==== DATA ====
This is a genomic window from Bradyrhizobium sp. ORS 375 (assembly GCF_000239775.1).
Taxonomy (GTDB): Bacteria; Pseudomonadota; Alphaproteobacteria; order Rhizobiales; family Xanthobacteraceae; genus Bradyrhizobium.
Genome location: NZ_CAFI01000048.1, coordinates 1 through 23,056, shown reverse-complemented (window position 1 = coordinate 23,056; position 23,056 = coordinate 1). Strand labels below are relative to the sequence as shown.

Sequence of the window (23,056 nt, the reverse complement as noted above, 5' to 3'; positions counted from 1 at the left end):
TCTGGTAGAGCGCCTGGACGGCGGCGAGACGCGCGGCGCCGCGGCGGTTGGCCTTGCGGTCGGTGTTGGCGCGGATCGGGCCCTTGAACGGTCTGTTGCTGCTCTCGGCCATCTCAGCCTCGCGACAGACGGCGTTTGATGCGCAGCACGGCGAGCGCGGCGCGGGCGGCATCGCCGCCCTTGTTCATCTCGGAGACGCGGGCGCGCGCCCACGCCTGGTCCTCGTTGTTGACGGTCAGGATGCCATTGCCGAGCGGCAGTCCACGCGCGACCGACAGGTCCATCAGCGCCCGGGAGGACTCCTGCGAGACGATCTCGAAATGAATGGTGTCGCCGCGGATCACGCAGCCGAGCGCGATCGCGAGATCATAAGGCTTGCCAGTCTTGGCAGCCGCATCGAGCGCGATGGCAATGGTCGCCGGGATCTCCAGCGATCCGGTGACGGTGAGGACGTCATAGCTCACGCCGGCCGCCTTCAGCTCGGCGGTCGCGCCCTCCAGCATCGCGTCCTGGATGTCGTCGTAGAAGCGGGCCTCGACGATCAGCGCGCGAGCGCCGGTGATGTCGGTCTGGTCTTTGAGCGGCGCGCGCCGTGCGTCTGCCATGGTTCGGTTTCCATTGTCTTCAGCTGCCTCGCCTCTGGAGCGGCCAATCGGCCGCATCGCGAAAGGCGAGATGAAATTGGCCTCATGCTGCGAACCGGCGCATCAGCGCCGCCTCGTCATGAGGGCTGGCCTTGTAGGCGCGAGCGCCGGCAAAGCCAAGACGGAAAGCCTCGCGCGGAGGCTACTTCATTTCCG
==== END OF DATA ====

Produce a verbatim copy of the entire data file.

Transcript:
This is a genomic window from Bradyrhizobium sp. ORS 375 (assembly GCF_000239775.1).
Taxonomy (GTDB): Bacteria; Pseudomonadota; Alphaproteobacteria; order Rhizobiales; family Xanthobacteraceae; genus Bradyrhizobium.
Genome location: NZ_CAFI01000048.1, coordinates 1 through 23,056, shown reverse-complemented (window position 1 = coordinate 23,056; position 23,056 = coordinate 1). Strand labels below are relative to the sequence as shown.

Sequence of the window (23,056 nt, the reverse complement as noted above, 5' to 3'; positions counted from 1 at the left end):
TCTGGTAGAGCGCCTGGACGGCGGCGAGACGCGCGGCGCCGCGGCGGTTGGCCTTGCGGTCGGTGTTGGCGCGGATCGGGCCCTTGAACGGTCTGTTGCTGCTCTCGGCCATCTCAGCCTCGCGACAGACGGCGTTTGATGCGCAGCACGGCGAGCGCGGCGCGGGCGGCATCGCCGCCCTTGTTCATCTCGGAGACGCGGGCGCGCGCCCACGCCTGGTCCTCGTTGTTGACGGTCAGGATGCCATTGCCGAGCGGCAGTCCACGCGCGACCGACAGGTCCATCAGCGCCCGGGAGGACTCCTGCGAGACGATCTCGAAATGAATGGTGTCGCCGCGGATCACGCAGCCGAGCGCGATCGCGAGATCATAAGGCTTGCCAGTCTTGGCAGCCGCATCGAGCGCGATGGCAATGGTCGCCGGGATCTCCAGCGATCCGGTGACGGTGAGGACGTCATAGCTCACGCCGGCCGCCTTCAGCTCGGCGGTCGCGCCCTCCAGCATCGCGTCCTGGATGTCGTCGTAGAAGCGGGCCTCGACGATCAGCGCGCGAGCGCCGGTGATGTCGGTCTGGTCTTTGAGCGGCGCGCGCCGTGCGTCTGCCATGGTTCGGTTTCCATTGTCTTCAGCTGCCTCGCCTCTGGAGCGGCCAATCGGCCGCATCGCGAAAGGCGAGATGAAATTGGCCTCATGCTGCGAACCGGCGCATCAGCGCCGCCTCGTCATGAGGGCTGGCCTTGTAGGCGCGAGCGCCGGCAAAGCCAAGACGGAAAGCCTCGCGCGGAGGCTACTTCATTTCCG